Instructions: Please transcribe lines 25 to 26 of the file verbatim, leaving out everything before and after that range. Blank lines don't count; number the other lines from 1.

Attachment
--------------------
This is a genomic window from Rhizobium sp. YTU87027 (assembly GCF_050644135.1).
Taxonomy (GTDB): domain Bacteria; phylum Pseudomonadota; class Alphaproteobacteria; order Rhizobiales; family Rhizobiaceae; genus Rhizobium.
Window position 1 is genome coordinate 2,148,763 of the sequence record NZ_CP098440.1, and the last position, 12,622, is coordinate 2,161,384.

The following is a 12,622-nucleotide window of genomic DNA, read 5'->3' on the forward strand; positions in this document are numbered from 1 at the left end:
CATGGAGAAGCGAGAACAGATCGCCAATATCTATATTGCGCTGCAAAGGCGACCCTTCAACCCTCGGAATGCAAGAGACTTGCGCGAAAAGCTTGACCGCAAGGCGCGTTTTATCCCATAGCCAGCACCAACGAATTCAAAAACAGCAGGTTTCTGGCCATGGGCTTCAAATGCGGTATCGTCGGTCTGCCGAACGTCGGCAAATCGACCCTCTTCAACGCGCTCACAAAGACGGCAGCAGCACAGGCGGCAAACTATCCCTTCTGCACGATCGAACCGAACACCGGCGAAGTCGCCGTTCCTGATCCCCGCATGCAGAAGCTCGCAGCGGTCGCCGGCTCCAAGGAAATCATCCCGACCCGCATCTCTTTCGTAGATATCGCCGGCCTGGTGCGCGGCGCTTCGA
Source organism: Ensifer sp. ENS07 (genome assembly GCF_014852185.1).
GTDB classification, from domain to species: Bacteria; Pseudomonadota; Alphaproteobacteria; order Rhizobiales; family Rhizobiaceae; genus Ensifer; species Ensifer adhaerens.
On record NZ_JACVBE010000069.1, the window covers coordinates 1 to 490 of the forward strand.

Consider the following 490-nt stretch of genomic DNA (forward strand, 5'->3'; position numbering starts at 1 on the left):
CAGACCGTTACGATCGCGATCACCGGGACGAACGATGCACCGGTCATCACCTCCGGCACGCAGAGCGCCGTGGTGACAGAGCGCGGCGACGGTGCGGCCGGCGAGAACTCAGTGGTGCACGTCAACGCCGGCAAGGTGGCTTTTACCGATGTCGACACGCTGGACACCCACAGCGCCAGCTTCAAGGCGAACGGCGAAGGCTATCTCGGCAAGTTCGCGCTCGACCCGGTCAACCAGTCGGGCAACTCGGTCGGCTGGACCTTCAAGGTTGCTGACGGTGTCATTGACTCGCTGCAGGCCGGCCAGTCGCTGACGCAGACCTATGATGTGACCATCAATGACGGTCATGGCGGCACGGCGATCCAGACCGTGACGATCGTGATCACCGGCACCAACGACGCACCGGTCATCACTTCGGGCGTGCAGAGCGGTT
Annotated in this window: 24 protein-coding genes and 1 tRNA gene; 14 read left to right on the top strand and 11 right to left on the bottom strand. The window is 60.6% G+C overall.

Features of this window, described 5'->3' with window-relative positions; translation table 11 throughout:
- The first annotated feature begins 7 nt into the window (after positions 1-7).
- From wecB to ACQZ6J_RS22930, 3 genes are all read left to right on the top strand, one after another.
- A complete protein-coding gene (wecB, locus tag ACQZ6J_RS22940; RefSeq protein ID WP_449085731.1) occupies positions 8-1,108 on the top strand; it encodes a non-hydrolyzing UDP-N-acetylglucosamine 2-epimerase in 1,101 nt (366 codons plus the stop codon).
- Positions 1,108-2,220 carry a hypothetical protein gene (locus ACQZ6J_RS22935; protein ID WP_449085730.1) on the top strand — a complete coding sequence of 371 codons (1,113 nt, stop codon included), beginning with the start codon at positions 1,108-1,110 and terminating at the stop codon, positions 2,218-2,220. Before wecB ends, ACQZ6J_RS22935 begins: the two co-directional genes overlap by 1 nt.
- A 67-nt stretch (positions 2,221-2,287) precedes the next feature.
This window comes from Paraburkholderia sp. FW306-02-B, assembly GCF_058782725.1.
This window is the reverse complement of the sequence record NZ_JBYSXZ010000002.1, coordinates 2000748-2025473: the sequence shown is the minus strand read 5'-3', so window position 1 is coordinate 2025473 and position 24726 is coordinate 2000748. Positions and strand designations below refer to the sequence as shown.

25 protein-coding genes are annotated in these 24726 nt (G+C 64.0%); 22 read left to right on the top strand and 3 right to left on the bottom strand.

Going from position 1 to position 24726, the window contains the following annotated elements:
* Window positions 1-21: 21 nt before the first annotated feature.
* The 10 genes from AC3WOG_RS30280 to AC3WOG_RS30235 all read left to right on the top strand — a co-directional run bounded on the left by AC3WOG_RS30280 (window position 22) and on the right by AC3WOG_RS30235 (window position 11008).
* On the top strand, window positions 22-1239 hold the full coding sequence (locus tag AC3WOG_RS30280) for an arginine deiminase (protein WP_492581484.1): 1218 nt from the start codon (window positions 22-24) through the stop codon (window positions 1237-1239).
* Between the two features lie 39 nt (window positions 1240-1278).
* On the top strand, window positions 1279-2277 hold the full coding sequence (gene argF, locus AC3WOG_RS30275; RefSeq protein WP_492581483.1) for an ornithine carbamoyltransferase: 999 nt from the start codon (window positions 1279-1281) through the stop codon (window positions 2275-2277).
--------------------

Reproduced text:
* Between the two features lie 39 nt (window positions 1240-1278).
* On the top strand, window positions 1279-2277 hold the full coding sequence (gene argF, locus AC3WOG_RS30275; RefSeq protein WP_492581483.1) for an ornithine carbamoyltransferase: 999 nt from the start codon (window positions 1279-1281) through the stop codon (window positions 2275-2277).